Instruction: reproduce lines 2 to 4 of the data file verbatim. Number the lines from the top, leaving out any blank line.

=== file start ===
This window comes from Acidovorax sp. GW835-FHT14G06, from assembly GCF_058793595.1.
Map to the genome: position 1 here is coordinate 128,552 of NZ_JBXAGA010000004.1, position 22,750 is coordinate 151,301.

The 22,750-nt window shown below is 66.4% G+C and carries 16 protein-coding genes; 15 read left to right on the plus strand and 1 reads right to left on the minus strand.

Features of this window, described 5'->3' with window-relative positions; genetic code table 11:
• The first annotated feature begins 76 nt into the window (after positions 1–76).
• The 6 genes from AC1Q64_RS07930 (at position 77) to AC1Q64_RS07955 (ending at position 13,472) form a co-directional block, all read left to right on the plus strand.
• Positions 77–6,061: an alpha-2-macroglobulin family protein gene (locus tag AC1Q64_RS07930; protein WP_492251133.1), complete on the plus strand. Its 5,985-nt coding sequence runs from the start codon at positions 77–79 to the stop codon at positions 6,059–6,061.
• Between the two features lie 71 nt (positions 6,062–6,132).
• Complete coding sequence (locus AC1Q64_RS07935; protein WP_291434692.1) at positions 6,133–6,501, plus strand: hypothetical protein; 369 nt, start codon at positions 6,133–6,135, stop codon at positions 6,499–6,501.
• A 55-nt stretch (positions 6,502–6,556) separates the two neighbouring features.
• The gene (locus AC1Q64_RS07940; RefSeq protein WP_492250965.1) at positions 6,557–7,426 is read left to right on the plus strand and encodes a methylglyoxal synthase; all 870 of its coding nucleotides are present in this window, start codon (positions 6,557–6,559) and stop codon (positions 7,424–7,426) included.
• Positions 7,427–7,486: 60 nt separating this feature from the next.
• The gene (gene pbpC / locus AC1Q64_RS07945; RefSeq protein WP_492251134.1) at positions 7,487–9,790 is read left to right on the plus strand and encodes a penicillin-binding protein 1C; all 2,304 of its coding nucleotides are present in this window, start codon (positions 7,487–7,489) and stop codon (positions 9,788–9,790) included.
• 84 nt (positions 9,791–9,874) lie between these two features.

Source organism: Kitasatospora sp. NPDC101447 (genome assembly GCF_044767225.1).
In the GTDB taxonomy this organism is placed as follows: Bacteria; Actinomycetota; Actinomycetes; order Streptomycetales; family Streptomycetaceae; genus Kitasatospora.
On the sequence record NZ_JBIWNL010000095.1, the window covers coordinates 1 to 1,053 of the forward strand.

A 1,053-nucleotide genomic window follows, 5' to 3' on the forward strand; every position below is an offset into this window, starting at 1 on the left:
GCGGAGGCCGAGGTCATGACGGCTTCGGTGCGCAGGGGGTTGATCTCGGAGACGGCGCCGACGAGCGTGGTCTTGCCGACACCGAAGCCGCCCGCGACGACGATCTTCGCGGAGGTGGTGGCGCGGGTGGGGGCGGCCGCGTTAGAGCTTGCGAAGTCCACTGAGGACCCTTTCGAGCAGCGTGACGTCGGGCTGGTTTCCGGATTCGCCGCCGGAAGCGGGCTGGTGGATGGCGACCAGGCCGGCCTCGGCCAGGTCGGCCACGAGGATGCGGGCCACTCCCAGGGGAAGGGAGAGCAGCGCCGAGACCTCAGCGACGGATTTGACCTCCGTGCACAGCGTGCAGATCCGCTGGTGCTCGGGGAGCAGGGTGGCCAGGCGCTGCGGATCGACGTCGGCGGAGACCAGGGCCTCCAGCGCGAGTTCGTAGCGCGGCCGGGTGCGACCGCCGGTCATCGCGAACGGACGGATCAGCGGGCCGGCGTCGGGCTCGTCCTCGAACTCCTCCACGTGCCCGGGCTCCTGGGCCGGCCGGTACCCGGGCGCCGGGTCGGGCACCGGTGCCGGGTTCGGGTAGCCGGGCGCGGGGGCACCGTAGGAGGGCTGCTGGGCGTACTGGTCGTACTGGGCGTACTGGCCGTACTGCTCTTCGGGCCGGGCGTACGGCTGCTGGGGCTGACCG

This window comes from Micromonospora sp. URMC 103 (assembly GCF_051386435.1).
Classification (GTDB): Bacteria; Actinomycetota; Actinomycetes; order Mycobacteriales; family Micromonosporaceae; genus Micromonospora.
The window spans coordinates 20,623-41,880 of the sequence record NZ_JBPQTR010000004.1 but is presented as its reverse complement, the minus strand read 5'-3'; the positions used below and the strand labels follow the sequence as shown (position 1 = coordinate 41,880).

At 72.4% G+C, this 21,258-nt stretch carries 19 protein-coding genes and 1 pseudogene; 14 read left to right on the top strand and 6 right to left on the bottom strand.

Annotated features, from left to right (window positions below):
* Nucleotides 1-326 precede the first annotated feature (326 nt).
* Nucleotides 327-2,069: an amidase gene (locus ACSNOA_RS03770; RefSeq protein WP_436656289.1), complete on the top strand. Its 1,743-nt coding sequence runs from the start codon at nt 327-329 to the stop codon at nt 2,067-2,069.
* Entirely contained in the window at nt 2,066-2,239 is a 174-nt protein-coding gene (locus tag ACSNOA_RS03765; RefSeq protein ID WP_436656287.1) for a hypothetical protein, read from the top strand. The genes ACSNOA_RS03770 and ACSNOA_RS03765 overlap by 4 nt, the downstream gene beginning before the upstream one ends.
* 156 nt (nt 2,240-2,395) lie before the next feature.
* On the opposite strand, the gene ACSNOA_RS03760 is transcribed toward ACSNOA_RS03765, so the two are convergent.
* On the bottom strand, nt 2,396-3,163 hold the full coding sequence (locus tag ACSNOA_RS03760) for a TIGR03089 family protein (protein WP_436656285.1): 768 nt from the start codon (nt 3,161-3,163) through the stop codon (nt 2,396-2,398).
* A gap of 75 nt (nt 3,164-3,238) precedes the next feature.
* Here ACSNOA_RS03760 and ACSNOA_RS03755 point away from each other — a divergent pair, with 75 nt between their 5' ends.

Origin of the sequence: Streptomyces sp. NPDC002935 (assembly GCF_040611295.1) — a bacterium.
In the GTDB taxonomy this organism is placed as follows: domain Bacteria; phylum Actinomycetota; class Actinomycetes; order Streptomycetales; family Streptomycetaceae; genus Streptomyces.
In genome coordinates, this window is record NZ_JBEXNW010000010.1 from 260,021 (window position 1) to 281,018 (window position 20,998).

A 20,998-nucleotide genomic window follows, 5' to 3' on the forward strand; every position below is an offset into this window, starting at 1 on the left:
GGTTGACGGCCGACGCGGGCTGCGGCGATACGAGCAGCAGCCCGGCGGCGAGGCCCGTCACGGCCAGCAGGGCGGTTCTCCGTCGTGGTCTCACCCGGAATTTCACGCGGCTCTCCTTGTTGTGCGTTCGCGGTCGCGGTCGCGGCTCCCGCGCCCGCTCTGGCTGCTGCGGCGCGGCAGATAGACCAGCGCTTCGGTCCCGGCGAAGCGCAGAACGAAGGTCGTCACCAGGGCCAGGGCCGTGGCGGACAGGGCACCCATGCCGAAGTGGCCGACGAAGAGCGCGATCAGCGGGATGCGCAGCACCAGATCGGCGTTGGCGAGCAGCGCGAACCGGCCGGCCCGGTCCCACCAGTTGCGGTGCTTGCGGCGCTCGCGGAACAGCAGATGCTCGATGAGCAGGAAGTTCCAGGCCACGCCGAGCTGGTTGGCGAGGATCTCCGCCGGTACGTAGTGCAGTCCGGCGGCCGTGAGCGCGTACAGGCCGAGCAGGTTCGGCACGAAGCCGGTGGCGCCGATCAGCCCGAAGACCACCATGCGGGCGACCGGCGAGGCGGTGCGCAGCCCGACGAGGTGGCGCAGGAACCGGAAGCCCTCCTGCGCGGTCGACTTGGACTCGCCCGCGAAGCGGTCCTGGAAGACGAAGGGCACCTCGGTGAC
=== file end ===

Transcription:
Map to the genome: position 1 here is coordinate 128,552 of NZ_JBXAGA010000004.1, position 22,750 is coordinate 151,301.

The 22,750-nt window shown below is 66.4% G+C and carries 16 protein-coding genes; 15 read left to right on the plus strand and 1 reads right to left on the minus strand.

Features of this window, described 5'->3' with window-relative positions; genetic code table 11: